Saying goodbye is almost the most difficult thing. I couldn’t have been more cliché even if I wanted to. We were saying goodbye to the discussion group that would probably never come together like this. We were saying goodbye to all our friends we hadn’t seen in a while, whom we’d probably only meet in the next camp. We were saying goodbye to new friends whom we’d just met. We were saying goodbye to the venue, to its environment, already with a touch of nostalgia. During Communion, we already knew something was over, again. By that time, we almost knew the schedule of the camp by heart. We were looking at bus time-tables, speaking to our drivers, getting our baggage packed alongside our memories and experiences, as we were looking forward to the closing round of sharing experiences. Which did not happen. It is, what it is. We had to hurry, the bus was already almost there. Maybe next time. The week felt somewhat unconcluded without this closing round. Noone stood up to try to impress some girls for the last time. Maybe that would’ve been the crowning moment of the camp. Winter Camp will make this right, I’m sure.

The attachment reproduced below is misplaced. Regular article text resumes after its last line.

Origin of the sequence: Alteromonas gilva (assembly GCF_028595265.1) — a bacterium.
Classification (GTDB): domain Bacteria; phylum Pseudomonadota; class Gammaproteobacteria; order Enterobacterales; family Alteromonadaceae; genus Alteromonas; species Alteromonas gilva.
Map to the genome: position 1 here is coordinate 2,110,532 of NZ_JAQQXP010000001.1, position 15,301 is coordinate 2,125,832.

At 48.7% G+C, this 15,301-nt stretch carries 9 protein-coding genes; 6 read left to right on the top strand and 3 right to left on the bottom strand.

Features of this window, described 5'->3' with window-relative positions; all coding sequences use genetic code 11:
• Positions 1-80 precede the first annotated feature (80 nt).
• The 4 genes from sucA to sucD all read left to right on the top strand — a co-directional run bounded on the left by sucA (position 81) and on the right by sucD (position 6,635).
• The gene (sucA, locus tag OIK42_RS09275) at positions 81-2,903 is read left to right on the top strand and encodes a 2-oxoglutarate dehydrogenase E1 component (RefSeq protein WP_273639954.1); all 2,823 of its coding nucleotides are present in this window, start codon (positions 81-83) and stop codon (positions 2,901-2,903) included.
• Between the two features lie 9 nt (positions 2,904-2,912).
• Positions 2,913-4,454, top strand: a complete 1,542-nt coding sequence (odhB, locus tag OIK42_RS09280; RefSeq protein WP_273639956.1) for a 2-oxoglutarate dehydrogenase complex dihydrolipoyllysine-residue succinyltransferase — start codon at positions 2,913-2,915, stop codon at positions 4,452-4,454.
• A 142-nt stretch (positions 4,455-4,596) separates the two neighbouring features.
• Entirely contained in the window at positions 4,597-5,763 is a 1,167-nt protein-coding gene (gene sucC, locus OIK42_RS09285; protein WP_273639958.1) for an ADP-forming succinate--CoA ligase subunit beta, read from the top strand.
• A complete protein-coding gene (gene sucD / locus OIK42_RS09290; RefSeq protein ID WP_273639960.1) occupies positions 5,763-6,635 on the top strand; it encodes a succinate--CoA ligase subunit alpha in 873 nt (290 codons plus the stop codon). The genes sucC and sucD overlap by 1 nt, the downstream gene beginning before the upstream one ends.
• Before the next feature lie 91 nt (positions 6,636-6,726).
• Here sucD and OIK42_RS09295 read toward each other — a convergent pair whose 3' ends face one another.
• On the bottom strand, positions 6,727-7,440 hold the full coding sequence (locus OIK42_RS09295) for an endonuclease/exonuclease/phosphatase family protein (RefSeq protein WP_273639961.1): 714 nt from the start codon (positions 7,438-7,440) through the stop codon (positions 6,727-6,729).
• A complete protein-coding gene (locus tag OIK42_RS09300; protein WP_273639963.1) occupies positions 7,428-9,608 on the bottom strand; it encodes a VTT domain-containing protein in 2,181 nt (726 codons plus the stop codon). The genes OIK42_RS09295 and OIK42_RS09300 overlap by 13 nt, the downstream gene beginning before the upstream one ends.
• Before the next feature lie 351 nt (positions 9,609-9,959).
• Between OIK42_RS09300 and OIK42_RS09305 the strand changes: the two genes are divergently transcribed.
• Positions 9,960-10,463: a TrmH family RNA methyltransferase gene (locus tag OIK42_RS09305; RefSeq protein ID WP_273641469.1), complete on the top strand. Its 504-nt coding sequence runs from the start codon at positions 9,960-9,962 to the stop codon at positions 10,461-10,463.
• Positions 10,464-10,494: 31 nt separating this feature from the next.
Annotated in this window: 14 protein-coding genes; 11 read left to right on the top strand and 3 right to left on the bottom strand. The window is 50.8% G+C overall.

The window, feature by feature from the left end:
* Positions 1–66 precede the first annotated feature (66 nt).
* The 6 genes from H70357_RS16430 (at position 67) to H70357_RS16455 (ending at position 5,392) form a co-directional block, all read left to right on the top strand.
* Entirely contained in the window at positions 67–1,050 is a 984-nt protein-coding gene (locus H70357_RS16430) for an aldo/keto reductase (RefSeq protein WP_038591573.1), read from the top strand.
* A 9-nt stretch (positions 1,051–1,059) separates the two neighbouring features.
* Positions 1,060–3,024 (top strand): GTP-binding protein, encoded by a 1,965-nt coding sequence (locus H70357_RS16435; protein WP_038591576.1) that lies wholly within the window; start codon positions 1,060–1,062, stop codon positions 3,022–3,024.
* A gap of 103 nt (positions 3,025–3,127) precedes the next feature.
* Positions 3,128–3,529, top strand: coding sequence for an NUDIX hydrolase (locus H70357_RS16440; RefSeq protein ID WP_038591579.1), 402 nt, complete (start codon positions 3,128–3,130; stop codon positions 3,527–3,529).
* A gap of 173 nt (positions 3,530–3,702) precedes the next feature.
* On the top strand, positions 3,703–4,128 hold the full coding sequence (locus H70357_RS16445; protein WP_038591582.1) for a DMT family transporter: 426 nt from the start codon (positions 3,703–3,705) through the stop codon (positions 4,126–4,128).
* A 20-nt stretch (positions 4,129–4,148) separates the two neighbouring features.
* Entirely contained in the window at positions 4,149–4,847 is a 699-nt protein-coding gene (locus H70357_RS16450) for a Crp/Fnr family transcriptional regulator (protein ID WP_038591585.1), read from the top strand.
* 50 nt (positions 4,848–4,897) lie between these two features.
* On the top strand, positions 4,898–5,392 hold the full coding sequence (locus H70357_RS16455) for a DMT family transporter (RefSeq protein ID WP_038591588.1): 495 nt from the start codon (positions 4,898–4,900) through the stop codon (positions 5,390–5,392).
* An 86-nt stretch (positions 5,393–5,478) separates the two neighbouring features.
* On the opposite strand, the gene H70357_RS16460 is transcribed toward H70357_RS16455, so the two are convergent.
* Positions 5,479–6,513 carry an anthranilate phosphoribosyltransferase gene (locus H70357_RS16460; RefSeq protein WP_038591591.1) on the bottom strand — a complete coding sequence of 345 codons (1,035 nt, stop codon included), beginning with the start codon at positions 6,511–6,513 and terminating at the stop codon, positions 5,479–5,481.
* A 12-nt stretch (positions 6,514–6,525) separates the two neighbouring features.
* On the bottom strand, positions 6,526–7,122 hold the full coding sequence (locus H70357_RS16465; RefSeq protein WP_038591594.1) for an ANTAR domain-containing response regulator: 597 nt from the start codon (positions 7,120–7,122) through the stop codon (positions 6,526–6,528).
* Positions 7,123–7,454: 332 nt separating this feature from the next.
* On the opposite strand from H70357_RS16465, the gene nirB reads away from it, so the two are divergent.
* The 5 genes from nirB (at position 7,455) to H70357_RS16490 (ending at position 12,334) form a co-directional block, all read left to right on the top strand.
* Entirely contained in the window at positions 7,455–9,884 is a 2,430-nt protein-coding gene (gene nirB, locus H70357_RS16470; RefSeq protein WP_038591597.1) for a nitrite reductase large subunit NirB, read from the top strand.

If you thought this will end on a somewhat melancholic tone, you were wrong. Sorry. Because as a camp does not start with the registration, it does not end with leaving the venue, either. One last get-together was still waiting to happen. This get-together was something like a transition. We were not in Somogydöröcske any more and we couln’t all come, but we were still together in the same spirit as a couple of weeks back. We could make up for the closing round, play some more and talk some more. It was a nice closure to this great camp!

Facebook kommentek


So, what do you think ?